AN artist explores our relationship with digital versions of ourselves in an exhibition which opens this weekend at Glasgow’s CCA.

Today at 3pm, Jeanne Tullen will begin the first of a series of daily performances at the arts centre, which is hosting the Swiss photographer’s first solo exhibition following her graduation from the Glasgow School of Art’s internationally renowned Master of Fine Art programme in 2018.

In Transit sees Tullen use her physical body to interact with animated images of herself beamed from four screens in the gallery.

Wearing a plain, all-covering leotard in a hue often matching her skin tone, Tullen will merge and mutate with the Gifs in an attempt to “find a version of herself at the intersection between the virtual and the real”.

Her costume evokes a blank digital avatar, waiting to be personalised ahead of a computer game.

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“There was definitely some of that avatar thinking in the decision to wear this,” says Tullen. “It’s a bit off; it looks like I’m naked but I’m not. It’s close to my body but it’s not sexy. It’s almost as if I become a figure displaced from physical reality.”

That displacement, that in-betweenness, is central to her performative installation, Tullen says.

“The title In Transit is about the constant transition between the digital world and the physical world,” she says. “In the installation itself are three yoga mats, two of which have the screens. One is left empty and I will lie on it during the performances.

“I become another object, another element in the installation. It’s a passive performance for about an hour where I place my body by the screens, to recompose it. I am a physical whole, or I become whole with the fragments.”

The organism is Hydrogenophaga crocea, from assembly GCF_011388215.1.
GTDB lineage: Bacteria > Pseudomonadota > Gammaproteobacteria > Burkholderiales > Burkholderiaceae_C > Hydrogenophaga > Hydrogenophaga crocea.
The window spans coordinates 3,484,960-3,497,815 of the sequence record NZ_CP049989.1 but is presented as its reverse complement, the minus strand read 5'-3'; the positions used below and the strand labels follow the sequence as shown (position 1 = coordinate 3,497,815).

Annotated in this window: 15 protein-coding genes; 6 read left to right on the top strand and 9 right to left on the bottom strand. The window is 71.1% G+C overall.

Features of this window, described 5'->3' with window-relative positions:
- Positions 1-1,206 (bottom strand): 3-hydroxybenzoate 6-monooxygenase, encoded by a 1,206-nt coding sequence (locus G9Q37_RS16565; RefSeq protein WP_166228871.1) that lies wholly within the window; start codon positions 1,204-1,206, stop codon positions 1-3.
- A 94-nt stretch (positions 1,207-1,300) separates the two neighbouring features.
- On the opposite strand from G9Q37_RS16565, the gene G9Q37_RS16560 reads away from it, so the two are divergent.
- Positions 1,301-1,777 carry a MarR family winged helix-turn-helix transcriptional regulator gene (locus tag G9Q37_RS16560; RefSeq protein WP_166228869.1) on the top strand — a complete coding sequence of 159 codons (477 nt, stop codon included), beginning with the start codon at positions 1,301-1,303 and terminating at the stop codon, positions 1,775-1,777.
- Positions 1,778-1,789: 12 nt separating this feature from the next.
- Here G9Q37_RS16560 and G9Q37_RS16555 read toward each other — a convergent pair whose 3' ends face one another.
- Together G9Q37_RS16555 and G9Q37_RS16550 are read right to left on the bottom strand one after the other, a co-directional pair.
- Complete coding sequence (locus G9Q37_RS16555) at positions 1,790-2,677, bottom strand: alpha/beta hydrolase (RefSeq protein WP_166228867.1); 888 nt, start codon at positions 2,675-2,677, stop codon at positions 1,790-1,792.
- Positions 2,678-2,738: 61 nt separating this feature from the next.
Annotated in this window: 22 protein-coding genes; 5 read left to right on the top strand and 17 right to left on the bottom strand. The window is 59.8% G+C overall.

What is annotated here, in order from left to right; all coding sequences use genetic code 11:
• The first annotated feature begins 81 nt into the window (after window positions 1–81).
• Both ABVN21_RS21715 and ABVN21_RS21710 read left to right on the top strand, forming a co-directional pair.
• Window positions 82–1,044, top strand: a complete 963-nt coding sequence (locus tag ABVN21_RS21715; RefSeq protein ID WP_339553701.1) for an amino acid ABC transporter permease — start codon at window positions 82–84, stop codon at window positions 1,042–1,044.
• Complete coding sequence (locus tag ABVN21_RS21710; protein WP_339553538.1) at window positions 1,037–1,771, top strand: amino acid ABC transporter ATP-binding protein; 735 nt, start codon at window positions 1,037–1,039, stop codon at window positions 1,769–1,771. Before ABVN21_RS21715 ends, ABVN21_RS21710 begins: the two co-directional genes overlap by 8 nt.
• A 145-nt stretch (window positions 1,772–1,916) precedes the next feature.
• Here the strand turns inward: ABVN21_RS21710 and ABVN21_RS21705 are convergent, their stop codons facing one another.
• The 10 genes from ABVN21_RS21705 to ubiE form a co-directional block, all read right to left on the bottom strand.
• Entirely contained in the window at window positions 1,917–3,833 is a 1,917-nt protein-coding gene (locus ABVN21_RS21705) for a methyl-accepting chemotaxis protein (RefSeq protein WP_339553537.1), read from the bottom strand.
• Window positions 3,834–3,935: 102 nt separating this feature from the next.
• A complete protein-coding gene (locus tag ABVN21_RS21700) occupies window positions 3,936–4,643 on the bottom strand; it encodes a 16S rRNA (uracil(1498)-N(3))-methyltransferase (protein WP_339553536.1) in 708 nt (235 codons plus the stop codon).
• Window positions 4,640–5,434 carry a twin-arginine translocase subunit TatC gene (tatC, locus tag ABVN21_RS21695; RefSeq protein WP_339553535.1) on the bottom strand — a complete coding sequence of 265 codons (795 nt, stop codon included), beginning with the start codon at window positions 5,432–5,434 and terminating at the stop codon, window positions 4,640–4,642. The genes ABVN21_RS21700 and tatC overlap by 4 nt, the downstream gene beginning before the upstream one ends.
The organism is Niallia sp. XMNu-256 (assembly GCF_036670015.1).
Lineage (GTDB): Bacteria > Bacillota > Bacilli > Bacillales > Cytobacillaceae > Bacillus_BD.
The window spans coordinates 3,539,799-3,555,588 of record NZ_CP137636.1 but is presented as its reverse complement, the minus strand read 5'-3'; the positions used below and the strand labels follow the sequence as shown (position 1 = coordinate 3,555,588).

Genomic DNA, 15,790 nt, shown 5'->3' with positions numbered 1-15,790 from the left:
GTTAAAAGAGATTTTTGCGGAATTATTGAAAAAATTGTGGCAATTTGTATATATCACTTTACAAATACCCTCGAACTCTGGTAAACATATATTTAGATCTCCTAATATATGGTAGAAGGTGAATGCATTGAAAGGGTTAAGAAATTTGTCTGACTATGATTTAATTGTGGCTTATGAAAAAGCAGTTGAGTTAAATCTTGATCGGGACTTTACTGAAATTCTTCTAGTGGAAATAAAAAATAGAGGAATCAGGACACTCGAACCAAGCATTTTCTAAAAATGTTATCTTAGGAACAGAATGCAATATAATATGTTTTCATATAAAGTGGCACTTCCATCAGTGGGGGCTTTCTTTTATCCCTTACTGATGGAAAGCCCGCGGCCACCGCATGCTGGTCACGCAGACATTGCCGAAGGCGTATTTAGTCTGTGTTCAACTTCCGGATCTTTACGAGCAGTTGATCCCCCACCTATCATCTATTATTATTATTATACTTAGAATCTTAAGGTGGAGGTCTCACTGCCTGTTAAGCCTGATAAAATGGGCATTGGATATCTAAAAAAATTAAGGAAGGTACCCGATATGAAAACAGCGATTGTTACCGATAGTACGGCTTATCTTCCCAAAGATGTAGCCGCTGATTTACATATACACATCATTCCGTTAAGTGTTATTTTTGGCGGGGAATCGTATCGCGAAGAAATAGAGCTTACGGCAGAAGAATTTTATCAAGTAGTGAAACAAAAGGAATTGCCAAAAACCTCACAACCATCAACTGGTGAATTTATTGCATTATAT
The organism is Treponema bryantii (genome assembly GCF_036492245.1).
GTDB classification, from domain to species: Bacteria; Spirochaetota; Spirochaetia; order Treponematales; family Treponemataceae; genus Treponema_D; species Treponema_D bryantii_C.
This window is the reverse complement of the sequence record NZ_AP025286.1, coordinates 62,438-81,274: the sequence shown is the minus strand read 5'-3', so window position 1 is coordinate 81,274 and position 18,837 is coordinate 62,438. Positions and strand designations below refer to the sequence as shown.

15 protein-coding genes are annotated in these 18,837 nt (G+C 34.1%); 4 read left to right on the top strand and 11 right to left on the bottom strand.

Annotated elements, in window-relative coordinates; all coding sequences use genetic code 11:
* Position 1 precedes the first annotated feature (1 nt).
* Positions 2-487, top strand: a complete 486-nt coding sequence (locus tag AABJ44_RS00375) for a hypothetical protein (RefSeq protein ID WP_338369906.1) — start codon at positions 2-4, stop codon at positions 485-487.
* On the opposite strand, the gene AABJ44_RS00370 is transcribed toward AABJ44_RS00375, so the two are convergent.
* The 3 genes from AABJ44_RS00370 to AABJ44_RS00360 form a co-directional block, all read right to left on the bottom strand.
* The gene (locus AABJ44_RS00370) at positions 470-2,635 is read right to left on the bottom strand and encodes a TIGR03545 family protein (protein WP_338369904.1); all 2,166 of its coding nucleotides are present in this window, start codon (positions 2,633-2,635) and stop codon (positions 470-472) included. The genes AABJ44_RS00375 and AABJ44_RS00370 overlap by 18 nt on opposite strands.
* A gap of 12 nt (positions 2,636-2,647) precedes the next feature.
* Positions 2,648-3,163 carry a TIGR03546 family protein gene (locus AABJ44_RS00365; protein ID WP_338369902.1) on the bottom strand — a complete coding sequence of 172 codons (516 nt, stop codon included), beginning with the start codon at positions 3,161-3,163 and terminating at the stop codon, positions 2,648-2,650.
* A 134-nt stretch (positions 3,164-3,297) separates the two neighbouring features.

Tullen continues: “When I am gone, the mat is empty. You know something is missing, like the digital and physical cannot be complete without the other.”

Tullen, who will take versions of In Transit to Paris photography festival Circulations and the Glasgow International this spring, says her playful, often provocative work is partly informed by a childhood love for popular noughties life simulation game The Sims and how generational divides highlight how much of younger peoples’ sense of identity relates to the digital world.

Electronic versions of ourselves demand constant updating, filtering and shaping, says the 30-year-old.

“I was almost going to call it a ‘ghost’, this version of ourselves,” says Tullen. “It makes me think of my relationship with my phone. I realise that when I was by myself a lot, I would even take my phone to the bathroom, just to have it with me, to have a sense that the loneliness was less real.”

Until January 30 (not Mondays), CCA, Glasgow, noon to 6pm, free. Performances Thursday and Friday, 1.30pm, Saturday and Sunday, 3pm, free. Tel: 0141 352 4900.